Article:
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New production targets at Fortescue Metals

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Fortescue Metals Group has announced new plans to boost production by 35 per cent over the next quarter.

FMG has recently reached a long-term ore production goal of 155 tonnes per year, thanks to completion of the Kings Valley project, however analysts are concerned about whether the new June targets can be met.

When questioned on Wednesday about the viability of the new target, CEO Nev Power declared “absolutely it’s realistic”.

Power said that typical mild weather at this time of year will help to increase production.

“The June quarter is always a very strong quarter for us and typically we don't have any of the major shutdowns through our port assets so we are able to run at sprint rates substantially above (the annual rate of) 155 million tonnes,” he said.

But analysts remain concerned about FMG’s higher iron ore volumes, combined with BHP’s and Rio Tinto’s increased production plans, that this is going to push up supply and place pressure on prices.

Recently the iron ore price has undergone bouts of volatility, leaving analysts with little in the way of consensus on where it will be in the short to medium term, however many suggest the price may fall to $80-$90 per tonne in the next 12 months.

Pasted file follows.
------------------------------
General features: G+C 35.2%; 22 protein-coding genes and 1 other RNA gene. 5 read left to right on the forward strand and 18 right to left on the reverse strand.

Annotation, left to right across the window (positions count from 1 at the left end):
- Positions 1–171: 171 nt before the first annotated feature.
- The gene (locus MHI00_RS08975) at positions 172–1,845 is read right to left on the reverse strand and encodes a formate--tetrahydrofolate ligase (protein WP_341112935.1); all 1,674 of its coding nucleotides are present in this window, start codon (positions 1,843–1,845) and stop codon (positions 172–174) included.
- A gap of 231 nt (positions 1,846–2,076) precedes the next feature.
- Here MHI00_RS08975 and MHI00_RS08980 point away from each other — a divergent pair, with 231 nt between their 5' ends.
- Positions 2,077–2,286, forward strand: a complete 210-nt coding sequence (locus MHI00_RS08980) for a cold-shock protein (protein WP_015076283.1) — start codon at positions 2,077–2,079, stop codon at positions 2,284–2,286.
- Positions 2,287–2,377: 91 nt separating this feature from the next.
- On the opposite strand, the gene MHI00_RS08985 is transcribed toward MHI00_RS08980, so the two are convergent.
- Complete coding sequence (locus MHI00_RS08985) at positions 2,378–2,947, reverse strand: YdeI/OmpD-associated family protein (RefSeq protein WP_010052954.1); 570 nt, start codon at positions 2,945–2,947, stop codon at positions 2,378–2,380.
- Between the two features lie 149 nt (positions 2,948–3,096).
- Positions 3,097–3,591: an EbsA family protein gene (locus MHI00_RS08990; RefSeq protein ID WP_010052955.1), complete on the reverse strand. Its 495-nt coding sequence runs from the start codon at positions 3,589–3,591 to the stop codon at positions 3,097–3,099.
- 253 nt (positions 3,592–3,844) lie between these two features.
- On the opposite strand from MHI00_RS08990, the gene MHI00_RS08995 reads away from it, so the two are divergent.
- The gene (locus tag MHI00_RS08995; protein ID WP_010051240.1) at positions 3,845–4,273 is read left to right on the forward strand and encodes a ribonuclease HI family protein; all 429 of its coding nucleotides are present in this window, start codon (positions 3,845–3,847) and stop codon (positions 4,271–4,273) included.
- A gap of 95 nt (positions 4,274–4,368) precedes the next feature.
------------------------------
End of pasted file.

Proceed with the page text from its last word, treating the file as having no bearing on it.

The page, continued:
Fortescue has already reduced its debt by US$3.1 billion from a peak of almost $US11 billion in 2012, and increases in production will allow the company to reduce debt by another $2.5 billion.

This will help it to and reach the projected 40 per cent gearing level within the next 18 months, provided that iron ore prices stay between $US110 to $120 per tonne.

Fortescue's net debt position on March 31 was US$7.7 billion, with finance leases of US$0.3 billion.

Chief financial officer Stephen Pearce said the company has prioritised debt repayment, and will achieve its debt reduction targets in 12 to 18 months.

FMG achieved a realised iron ore price of $US107 per dry metric tonne in the March quarter as Chinese demand for the steel making ingredient remained firm.

Fortescue's break even rate was around $US75 per tonne, but costs rose six per cent in the march quarter to $US34.88 per wet metric tonne, from $US32.99 in the previous quarter.

This increase was partially caused by Increased costs reflected the start of operations at the Kings Valley project and seasonal wet weather which delayed production in the Pilbara.

Fortescue shares were up six cents to $5.39 by Thursday morning.

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